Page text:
Weekend Intermission is our regular feature where we look at an artist or band not from the Nordic countries, just to mix things up a bit.
When you are touring consistently – and Weyes Blood is the Queen of the Tour Bus – there is always a chance your voice is going to give out eventually.
She left it until late in the set to tell us that she’d woken up that morning with no voice, but had decided valiantly that the show must go on in case it found its way back. I think most of the audience had guessed by then that something was amiss. Indeed it had returned, but only 75% or so and the power that typically accompanies that syrupy, honey-like alto vocal of hers was still AWOL.
But even at half-cocked vocally, Weyes Blood still puts on a fabulous live show, backed by a band that has been traipsing around the world with her all year and can probably play each note by rote now.
Unfortunately there were some other problems on the night. She relies quite heavily on visual images on several songs, notably on ‘God turn me into a flower’ and ‘Movies’. When I saw her in Manchester back in February the screen was about the size of postage stamp and here in Leeds the projection was on to a curtain. Watching and interpreting the deeply meaningful images was like trying to read a car number plate in front of you on an unlit section of the M62 on a typically dirty night in low cloud and rain.
A screen of her own might be a useful investment. You can’t have a movie without one.
And even her trusty little throbbing red heart, which usually features in several of her songs, only put in one appearance. I guess it was broken.
Let’s talk about the music. This lady fascinates me. You wouldn’t think she’d been in the business for 20 years. It’s only since her second last album, ‘Front Row Seat to Earth’ (2016) that she’s been on the radar under her new persona, having previously experimented with all sorts of weird, dark, electronic stuff that was going nowhere commercially and when she sounded completely different vocally to what she does today.
One of the marks of a true artist is that they can make songs work for you in a live show even when you don’t rate the album versions as highly as some of the others.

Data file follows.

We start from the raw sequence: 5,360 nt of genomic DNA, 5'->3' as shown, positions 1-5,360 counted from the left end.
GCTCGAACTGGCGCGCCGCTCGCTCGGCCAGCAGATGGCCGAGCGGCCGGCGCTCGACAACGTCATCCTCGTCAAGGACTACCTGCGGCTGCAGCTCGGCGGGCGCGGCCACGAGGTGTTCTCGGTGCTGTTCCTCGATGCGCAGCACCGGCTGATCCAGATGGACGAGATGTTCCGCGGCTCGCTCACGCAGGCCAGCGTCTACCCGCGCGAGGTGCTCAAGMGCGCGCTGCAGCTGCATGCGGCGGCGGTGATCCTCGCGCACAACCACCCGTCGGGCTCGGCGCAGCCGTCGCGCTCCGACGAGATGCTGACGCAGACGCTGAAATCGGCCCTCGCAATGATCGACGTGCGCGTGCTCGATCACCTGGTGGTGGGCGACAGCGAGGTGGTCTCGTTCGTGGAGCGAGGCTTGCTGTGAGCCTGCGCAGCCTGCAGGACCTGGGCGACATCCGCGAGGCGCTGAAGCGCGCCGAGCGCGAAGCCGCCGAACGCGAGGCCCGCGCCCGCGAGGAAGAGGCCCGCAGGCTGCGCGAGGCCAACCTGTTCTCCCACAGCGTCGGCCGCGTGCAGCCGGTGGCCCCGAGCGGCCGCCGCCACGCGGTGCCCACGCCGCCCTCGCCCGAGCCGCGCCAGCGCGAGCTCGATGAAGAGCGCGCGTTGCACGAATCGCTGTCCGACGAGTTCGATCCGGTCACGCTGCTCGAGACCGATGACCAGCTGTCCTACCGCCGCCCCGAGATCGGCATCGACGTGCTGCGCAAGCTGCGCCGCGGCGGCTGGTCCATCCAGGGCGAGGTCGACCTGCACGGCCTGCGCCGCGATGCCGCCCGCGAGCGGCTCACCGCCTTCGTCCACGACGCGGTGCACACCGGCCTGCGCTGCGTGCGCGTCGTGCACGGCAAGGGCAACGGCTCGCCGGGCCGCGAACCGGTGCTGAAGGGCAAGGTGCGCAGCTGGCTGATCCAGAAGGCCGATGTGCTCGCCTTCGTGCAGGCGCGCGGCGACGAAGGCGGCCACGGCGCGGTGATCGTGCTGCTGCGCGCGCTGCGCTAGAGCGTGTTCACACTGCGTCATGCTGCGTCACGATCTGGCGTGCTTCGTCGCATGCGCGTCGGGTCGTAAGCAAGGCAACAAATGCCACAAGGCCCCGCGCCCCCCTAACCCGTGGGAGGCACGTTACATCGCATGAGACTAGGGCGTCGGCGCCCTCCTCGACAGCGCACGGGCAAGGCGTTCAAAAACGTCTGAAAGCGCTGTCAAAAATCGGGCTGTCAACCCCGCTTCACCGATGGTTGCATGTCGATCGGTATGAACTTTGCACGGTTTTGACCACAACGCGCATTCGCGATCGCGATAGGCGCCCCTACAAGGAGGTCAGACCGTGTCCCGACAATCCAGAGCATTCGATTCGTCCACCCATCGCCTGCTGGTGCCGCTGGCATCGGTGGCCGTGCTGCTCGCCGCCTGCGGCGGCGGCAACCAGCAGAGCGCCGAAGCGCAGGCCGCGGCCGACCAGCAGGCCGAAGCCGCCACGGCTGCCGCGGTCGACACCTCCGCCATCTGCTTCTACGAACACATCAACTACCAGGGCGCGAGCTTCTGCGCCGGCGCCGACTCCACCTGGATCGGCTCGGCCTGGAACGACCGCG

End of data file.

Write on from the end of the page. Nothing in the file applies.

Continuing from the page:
I expected the perfection provided on the night of the gorgeous ‘God turn me into a flower’, one of the most beautiful songs I have ever heard, and the power and precision of ‘Movies’, which have become yardsticks for her.
But I was taken aback by the restrained seductiveness of ‘Seven Words’, the heartbreak of ‘Diary’, and the emotional overload of ‘Hearts Aglow’, which for me was the highlight of the evening.
At the same time live shows can suggest how a song might be improved. The instrumental outro to ‘Children of the Empire’ for example is too short and fades out to nothing just as the audience is starting to move its collective feet. It could be a blockbuster.
While she usually works within a fairly limited vocal range of a couple of octaves with no diva-like extravagances, not only is it music to the ears, she can channel other artists remarkably well too. On ‘Diary’ you can barely spot the difference between her and Karen Carpenter, an analogy I’m sure any female artist would love to be made, while on ‘Twin Flame’ she takes on the Kate Bush character to perfection, both vocally and in her graceful movements.
‘God turn me into a flower’ recently released official video
A large part of her audience every night is female and it isn’t hard to see why. Quite apart from the fact that she carries her femininity well, many of her songs, while sometimes harbouring a dark underbelly, offer the promise of hope, and perhaps it is the case that women respond better to that state of being than do men.
It smacks of confidence in any artist when they can finish a show with a solo acoustic performance, just her and a guitar, as she did with ‘Picture me better’. Especially when your voice might go again at any moment. Privately, I was hoping for ‘Generation Y’, which they have been alternating during this tour but I’m not complaining.
If I’ve been critical at all here it is simply because Natalie Mering has won me over completely in the last three years or so since I discovered her, and especially so since ‘And in the Darkness, Hearts Aglow’ was released last November. How it didn’t get a Grammy nomination baffles me. (You’ll find the usual suspects in there, I won’t name them, you know who are they are).
And expecting perfection every time and all the time is an unrealisable ambition.
But I’m certain that her career is only just starting and that the next album, the third in the trilogy that started with ‘Titanic Rising’ in 2019 will be the breakthrough one which finally gets her the global recognition she deserves.
Find her on: